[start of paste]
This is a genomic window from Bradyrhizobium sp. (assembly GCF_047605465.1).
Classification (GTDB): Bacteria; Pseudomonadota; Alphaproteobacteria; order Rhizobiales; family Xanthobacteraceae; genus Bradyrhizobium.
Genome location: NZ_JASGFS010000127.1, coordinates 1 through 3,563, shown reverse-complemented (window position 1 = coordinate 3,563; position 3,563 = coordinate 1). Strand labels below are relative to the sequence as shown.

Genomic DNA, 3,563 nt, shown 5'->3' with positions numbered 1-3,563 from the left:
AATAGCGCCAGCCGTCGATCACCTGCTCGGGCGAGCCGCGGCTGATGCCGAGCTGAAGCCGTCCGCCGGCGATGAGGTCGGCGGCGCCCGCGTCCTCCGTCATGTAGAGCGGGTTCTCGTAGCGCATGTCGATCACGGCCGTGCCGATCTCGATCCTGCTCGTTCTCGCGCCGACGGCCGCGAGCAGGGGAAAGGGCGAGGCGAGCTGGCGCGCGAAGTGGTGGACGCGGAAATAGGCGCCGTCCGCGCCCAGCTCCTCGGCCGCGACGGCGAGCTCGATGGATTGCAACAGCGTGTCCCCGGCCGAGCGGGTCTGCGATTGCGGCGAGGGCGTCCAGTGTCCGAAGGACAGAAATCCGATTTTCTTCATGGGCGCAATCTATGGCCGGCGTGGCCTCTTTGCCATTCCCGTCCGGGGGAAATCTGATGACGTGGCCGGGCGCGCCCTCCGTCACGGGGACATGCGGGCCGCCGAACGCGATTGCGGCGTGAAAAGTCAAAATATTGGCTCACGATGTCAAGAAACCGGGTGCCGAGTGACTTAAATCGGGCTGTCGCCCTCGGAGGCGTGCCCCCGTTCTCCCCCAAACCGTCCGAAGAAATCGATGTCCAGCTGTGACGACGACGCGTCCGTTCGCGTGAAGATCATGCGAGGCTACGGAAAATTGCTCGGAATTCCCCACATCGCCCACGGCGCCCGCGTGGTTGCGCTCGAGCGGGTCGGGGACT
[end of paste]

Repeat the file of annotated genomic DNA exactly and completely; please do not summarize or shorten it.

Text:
This is a genomic window from Bradyrhizobium sp. (assembly GCF_047605465.1).
Classification (GTDB): Bacteria; Pseudomonadota; Alphaproteobacteria; order Rhizobiales; family Xanthobacteraceae; genus Bradyrhizobium.
Genome location: NZ_JASGFS010000127.1, coordinates 1 through 3,563, shown reverse-complemented (window position 1 = coordinate 3,563; position 3,563 = coordinate 1). Strand labels below are relative to the sequence as shown.

Genomic DNA, 3,563 nt, shown 5'->3' with positions numbered 1-3,563 from the left:
AATAGCGCCAGCCGTCGATCACCTGCTCGGGCGAGCCGCGGCTGATGCCGAGCTGAAGCCGTCCGCCGGCGATGAGGTCGGCGGCGCCCGCGTCCTCCGTCATGTAGAGCGGGTTCTCGTAGCGCATGTCGATCACGGCCGTGCCGATCTCGATCCTGCTCGTTCTCGCGCCGACGGCCGCGAGCAGGGGAAAGGGCGAGGCGAGCTGGCGCGCGAAGTGGTGGACGCGGAAATAGGCGCCGTCCGCGCCCAGCTCCTCGGCCGCGACGGCGAGCTCGATGGATTGCAACAGCGTGTCCCCGGCCGAGCGGGTCTGCGATTGCGGCGAGGGCGTCCAGTGTCCGAAGGACAGAAATCCGATTTTCTTCATGGGCGCAATCTATGGCCGGCGTGGCCTCTTTGCCATTCCCGTCCGGGGGAAATCTGATGACGTGGCCGGGCGCGCCCTCCGTCACGGGGACATGCGGGCCGCCGAACGCGATTGCGGCGTGAAAAGTCAAAATATTGGCTCACGATGTCAAGAAACCGGGTGCCGAGTGACTTAAATCGGGCTGTCGCCCTCGGAGGCGTGCCCCCGTTCTCCCCCAAACCGTCCGAAGAAATCGATGTCCAGCTGTGACGACGACGCGTCCGTTCGCGTGAAGATCATGCGAGGCTACGGAAAATTGCTCGGAATTCCCCACATCGCCCACGGCGCCCGCGTGGTTGCGCTCGAGCGGGTCGGGGACT